July 7, 2022
Some people look at an untended spot and see nothing worth changing. But Lewis Davis, a custodian who cleans the county offices in the Sedwick Building on Madison Road, is not in that category. When Davis looked at the two little islands of weedy dirt surrounding the electric light poles in the county parking lot, he saw the potential for growing tomatoes, squash and lots of other vegetables. With permission from his supervisor, Davis got to work three years ago on his own time, on weekends.
Like an artist prepping a canvas, he dug up weeds and amended the soil with compost before planting his crops. “It took me a while to get it straightened out,” he told me on Friday during his lunch break, in the midst of picking string beans.
This year, the two gardens at either end of the parking lot are yielding tomatoes, cabbage, yellow squash, onions, kale, collard and cucumbers, as well as string beans, thanks to his diligent weeding and watering. He said he’s had better luck gardening at work than at home, where he “got tired of feeding the critters,” especially the ever-nibbling deer.
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A 14-year county employee at the Sedwick Building, the Orange County native told me with a smile that he loves working there. As for the gardens and their bounty, which he shares with his coworkers, he said, “It’s been a blessing.”
Do you remember the Orange County High School track before it was replaced? The hard surface was not very forgiving. I jogged there occasionally, but my knees told me not to make a habit of it. The springy new track, completed a few years ago under the capable direction of Doug Arnold, project specialist for Orange County Public Schools (OCPS), has made a world of difference. The synthetic surface still looks brand new, and it’s energizing rather than enervating to walk, jog or run on it.
Thanks, Doug, for making sure the long-awaited and much-needed track and field project turned out so well.
Speaking of OCPS, Director of Human Resources Yvonne Dawson must be having quite a hectic summer, given that the schools currently have 90 job openings, many in teaching. I attended school board meetings well before the pandemic when Dawson warned the school board about the state and national teacher shortage that was looming—and then underway. Combined with the pandemic, the recent politicization of the school board has made it even harder for the county to recruit and retain teachers. In May, the board passed a “divisive content” resolution stifling classroom discussion of race-related topics, and it tabled for later consideration a proposed “sexually explicit materials” measure that would require (among other things) the schools to out self-identifying LGBTQ students to their parents. Since the day of that board meeting, the number of teaching and non-teaching job postings has continued to rise.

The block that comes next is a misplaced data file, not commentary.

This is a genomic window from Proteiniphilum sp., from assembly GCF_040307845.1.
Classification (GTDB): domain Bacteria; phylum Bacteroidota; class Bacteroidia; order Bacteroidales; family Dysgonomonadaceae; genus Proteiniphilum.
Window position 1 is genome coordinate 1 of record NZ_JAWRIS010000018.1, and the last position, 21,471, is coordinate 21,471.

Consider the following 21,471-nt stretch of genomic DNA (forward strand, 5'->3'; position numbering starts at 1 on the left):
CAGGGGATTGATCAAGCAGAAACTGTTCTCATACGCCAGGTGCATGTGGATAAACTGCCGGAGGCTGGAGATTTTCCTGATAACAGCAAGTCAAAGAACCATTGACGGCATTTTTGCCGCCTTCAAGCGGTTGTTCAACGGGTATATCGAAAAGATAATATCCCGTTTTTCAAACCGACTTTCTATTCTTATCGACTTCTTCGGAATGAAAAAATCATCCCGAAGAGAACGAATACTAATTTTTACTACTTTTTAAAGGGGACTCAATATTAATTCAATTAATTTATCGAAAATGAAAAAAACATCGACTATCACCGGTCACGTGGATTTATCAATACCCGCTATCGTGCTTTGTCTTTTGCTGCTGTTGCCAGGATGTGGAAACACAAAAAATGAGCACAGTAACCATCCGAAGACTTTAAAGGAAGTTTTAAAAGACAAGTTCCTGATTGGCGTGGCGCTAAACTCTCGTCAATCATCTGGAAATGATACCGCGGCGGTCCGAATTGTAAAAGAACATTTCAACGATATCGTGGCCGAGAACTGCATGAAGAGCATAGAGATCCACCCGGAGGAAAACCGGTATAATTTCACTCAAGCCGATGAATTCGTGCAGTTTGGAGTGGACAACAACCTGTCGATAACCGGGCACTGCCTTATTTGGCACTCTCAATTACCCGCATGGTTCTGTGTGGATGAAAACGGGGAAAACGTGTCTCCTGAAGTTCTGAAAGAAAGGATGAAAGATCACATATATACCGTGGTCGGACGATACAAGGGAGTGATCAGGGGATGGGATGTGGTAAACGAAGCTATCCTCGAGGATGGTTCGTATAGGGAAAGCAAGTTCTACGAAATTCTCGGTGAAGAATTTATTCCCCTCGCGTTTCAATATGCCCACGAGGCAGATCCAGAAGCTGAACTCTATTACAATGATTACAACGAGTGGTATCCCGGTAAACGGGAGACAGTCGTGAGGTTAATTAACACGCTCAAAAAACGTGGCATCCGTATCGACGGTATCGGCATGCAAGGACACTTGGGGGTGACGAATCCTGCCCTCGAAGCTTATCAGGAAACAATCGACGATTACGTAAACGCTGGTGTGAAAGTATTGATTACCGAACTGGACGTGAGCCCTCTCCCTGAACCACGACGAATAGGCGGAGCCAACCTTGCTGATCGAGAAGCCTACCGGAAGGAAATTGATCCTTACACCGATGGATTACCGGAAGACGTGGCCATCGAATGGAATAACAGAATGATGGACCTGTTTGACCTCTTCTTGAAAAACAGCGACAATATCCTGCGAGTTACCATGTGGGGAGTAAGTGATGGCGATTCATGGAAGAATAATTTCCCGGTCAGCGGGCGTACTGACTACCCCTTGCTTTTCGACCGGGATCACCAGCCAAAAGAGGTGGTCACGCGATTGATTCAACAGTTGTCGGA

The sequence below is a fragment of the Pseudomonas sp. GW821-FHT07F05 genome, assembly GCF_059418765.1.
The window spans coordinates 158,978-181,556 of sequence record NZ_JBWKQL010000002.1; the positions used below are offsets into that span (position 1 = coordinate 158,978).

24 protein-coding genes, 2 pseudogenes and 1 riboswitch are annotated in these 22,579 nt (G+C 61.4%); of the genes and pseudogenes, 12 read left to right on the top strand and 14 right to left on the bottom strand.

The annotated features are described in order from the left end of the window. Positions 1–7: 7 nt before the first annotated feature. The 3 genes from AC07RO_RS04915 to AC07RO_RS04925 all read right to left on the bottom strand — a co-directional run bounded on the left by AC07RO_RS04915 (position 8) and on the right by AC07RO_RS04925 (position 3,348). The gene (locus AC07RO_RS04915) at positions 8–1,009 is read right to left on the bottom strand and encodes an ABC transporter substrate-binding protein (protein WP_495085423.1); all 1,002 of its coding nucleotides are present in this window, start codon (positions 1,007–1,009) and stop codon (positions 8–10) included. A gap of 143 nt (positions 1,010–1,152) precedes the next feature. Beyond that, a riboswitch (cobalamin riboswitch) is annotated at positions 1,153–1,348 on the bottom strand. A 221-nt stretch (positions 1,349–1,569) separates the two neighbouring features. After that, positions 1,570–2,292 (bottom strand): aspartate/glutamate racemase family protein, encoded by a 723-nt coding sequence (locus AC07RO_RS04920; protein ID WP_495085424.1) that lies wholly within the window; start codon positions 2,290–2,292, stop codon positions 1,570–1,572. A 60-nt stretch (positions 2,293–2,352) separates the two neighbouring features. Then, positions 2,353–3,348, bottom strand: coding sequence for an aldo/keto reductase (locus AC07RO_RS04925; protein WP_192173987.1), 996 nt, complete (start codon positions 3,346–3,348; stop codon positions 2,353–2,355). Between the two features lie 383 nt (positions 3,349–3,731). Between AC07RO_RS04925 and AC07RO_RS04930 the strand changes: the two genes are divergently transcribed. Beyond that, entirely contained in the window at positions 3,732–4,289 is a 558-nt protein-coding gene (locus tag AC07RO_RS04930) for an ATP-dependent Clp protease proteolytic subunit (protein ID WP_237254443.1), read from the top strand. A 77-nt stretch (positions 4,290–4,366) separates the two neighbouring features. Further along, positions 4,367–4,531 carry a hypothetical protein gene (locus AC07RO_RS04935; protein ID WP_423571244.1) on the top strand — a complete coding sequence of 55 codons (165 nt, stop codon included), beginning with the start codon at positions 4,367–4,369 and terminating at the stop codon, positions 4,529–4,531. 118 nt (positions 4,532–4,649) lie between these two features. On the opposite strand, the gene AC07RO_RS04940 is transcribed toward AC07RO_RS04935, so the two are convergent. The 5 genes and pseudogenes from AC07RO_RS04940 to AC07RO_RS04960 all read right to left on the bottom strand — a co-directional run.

To give you an idea of how dire the shortage is, here are high school teaching jobs that OCPS needs to fill by Aug. 10, the first day of school: agriculture, alternative education, biology, cybersecurity, English, history, math, physics, reading, social studies, Spanish, special education and technology education.
The full list of vacancies is on the OCPS website.
On June 19, President Bruce Monroe and Vice President Zann Nelson of the Orange County African American Historical Society, Orange Mayor Martha Roby and Rep. Abigail Spanberger were among the speakers at the dedication of the new park at the corner of Church and Chapman streets. Combined with a celebration of Juneteenth, the event was warmhearted and collaborative. I especially enjoyed the drum circle led by Darrell Rose, a tremendous musician and artist. The children and teenagers who joined him and other experienced musicians, including Dr. Dena Jennings and Judy Peterson, looked like they were having the time of their lives.
Oleatha Braxton, a singer who has performed at numerous public events around Orange County, was standing near me in the crowd of spectators. “Great drummers!” the lifelong Orange resident exclaimed when I asked for her opinion. “They’re doing a wonderful job. I’m really enjoying it.”
After the park dedication ceremony, I chatted with Shelley Long, also of Orange, who told me she hopes the new park will help revive the once-thriving Black neighborhood. As for Juneteenth, the federal holiday marking the day in 1865 when enslaved people in Texas belatedly found out they were free, Long said, “It makes people pay more attention to history. It’s educating us all over again.”
Until next time. Send your tips and quips to me at email@example.com.